What is an unmanned aircraft system (UAS)?

A UAS is defined as “an aircraft that is operated without the possibility of direct human intervention from within or on the aircraft” (Public Law 112-95, Section 331(8)). A small UAS, as defined by statute, is an unmanned aircraft weighing less than 55 pounds (Public Law 112-95, Section 331(6)) and equipment necessary for the safe and efficient operation of that aircraft.

I own a toy drone. Is it a UAS?

Yes. Congress defines a “model aircraft” as an unmanned aircraft that meets all of the following:

  • Is capable of sustained flight in the atmosphere
  • Is flown within visual line-of-sight of the person operating it
  • Is flown for hobby or recreational purposes

What is Part 107?

Part 107, also referred to as the Small UAS Rule, is a rule that will add a new part 107 to Title 14 Code of Federal Regulations (14 CFR) to allow for routine civil operation of small UAS in the NAS and to provide safety rules for those operations. This rule will replace the Section 333 Exemption requirement for commercial UAS operators.

How do I fly a UAS for work or business purposes?

There are three ways to operate UAS commercially (i.e. for work or business):

  • Following the requirements in the Part 107 Rule
  • Following the rules in an existing Section 333 grant of exemption
  • Obtain an airworthiness certificate for the aircraft

I am part of a Federal/State/local government office – how can I fly a UAS to support a specific mission e.g. search and rescue?

You may either operate under the Part 107 rule, or you may apply for a public Certificate of Waiver or Authorization (COA) for certain operations.

Do I need permission from the FAA to fly a UAS for recreation or hobby?

No, but your unmanned aircraft must be registered if it weighs more than 0.55 lbs. If the aircraft is flown within five miles of an airport, you must notify the airport operator and the airport air traffic control tower prior to flying. Also, airspace regulations may apply to the area you are operating in, which may require approval from the FAA to operate in those areas.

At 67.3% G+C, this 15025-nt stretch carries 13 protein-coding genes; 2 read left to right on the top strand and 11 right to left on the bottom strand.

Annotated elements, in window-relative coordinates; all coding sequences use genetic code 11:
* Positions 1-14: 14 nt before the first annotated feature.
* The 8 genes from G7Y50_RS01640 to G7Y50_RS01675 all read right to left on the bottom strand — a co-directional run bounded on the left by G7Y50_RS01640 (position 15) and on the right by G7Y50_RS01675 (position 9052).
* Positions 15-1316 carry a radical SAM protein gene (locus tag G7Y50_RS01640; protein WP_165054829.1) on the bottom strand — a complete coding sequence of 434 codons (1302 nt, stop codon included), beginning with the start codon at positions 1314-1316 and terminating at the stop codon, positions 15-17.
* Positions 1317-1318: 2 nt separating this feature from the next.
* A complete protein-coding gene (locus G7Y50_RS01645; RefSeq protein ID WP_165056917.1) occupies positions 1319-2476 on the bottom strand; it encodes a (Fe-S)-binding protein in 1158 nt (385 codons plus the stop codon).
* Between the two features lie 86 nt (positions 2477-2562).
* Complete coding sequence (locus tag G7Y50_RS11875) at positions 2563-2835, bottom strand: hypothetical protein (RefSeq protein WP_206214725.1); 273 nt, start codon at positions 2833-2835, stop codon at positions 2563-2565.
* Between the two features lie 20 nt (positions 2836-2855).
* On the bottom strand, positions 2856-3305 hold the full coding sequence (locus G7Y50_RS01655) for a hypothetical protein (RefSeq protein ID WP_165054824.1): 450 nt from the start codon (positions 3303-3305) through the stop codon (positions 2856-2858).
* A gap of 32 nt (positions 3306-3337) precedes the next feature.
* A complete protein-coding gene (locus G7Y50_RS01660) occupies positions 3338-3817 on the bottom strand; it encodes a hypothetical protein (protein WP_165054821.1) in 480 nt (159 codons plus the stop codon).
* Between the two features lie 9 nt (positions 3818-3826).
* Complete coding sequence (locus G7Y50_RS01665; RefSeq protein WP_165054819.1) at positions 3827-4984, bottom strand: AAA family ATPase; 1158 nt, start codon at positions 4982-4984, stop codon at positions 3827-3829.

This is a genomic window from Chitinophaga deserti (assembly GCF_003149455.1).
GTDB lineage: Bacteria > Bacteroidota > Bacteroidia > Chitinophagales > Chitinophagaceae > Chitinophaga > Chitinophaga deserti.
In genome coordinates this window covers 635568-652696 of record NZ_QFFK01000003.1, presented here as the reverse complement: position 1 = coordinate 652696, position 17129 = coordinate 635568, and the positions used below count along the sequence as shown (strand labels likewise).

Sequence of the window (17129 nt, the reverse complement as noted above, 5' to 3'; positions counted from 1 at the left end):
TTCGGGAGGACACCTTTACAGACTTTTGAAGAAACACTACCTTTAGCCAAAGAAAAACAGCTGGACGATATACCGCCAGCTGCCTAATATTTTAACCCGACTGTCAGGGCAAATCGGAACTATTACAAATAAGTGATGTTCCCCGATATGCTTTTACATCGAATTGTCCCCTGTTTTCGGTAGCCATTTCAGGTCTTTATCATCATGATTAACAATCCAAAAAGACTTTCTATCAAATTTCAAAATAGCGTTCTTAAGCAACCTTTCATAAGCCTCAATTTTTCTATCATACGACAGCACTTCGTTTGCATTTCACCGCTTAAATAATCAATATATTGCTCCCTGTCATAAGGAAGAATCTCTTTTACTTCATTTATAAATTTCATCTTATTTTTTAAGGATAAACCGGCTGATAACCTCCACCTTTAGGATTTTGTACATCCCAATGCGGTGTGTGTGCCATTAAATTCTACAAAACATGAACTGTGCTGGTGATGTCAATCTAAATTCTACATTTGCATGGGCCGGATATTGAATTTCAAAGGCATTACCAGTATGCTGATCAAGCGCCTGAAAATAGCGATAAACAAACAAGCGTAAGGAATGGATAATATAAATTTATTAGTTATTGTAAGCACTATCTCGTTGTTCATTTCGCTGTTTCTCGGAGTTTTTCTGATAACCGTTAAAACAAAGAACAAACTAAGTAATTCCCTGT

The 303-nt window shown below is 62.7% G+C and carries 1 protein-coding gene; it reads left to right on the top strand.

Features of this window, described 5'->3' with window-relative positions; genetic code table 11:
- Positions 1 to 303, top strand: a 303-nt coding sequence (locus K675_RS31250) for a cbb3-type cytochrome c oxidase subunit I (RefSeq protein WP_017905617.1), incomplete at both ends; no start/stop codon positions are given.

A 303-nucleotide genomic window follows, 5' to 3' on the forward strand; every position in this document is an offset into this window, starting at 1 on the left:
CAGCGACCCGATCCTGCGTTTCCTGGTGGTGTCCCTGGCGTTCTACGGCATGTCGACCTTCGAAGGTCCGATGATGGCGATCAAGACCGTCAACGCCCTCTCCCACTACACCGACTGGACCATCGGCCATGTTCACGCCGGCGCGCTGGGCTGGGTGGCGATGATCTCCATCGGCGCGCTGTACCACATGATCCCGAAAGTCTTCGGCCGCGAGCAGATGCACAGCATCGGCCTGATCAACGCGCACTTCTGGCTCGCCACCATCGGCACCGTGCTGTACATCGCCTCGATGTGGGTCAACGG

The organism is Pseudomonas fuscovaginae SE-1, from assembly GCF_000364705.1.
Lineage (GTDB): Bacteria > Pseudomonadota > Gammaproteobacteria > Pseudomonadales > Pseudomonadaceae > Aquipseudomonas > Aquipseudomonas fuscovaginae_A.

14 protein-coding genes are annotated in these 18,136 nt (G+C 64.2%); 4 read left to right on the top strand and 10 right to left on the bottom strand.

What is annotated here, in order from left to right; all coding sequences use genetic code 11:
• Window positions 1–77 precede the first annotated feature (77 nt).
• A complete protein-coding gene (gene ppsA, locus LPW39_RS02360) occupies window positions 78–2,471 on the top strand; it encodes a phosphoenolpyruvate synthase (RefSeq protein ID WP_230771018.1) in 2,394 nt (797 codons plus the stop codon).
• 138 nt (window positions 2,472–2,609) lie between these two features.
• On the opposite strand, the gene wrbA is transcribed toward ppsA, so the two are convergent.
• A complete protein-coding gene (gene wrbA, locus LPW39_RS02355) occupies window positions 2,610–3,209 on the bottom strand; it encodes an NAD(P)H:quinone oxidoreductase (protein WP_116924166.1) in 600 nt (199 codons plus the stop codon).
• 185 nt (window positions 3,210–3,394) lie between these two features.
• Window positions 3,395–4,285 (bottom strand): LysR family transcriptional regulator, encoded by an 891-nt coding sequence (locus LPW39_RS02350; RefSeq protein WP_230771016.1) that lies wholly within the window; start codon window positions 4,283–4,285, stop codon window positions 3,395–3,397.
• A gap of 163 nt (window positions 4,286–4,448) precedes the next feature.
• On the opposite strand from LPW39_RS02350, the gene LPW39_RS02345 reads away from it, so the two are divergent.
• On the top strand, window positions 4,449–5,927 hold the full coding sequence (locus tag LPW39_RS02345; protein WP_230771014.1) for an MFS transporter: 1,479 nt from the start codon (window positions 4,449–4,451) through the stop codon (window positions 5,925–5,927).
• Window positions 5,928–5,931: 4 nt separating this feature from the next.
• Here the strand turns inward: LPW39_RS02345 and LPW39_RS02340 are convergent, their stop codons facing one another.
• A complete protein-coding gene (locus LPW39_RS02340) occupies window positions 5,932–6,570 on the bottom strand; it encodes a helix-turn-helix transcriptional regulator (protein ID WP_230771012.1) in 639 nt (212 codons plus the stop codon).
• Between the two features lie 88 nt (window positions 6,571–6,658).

Does the new Small UAS Rule (part 107) apply to recreational UAS operations?

Part 107 does not apply to UAS flown strictly for fun (hobby or recreational purposes) as long as these unmanned aircraft are flown in accordance with the FAA’s Special Rule for Model Aircraft (Section 336 of P.L. 112-95).

How much does it cost to get a remote pilot certificate?

The FAA anticipates that a knowledge testing center will charge approximately $150.

How can I tell what class of airspace I’m in?

For reference, aeronautical charts and a Chart User’s Guide are available on the FAA’s website. These charts are the FAA’s official source of airspace classifications. You can also learn how to safely navigate UAS in controlled airspace by attending one of our UAS training courses.

Why do I need to register my UAS?

Federal law requires that all aircraft (which includes UAS) flown outdoors must be registered with the FAA and marked with a registration number. UAS weighing more than 0.55 pounds and less than 55 pounds may register online. The weight limit includes everything on board or attached to the aircraft at the time of takeoff.

How much does it cost to register my UAS?

Unmanned aircraft flown for work or business must be registered individually, and each registration costs $5.

Is there a penalty for failing to register?

Failure to register an unmanned aircraft may result in regulatory and criminal penalties. The FAA may assess civil penalties up to $27,500. Criminal penalties include fines of up to $250,000 and/or imprisonment for up to three years.

What can I do if I see someone flying a drone in a reckless or irresponsible manner?

Flying a drone in a reckless manner is a violation of Federal law and FAA regulations and could result in civil fines or criminal action. If you see something that could endanger other aircraft or people on the ground, contact local law enforcement.

Avion is an FAA-approved commercial UAS operator, authorized to fly unmanned aerial vehicles in the United States.
Click here for Section 333 Exemption.

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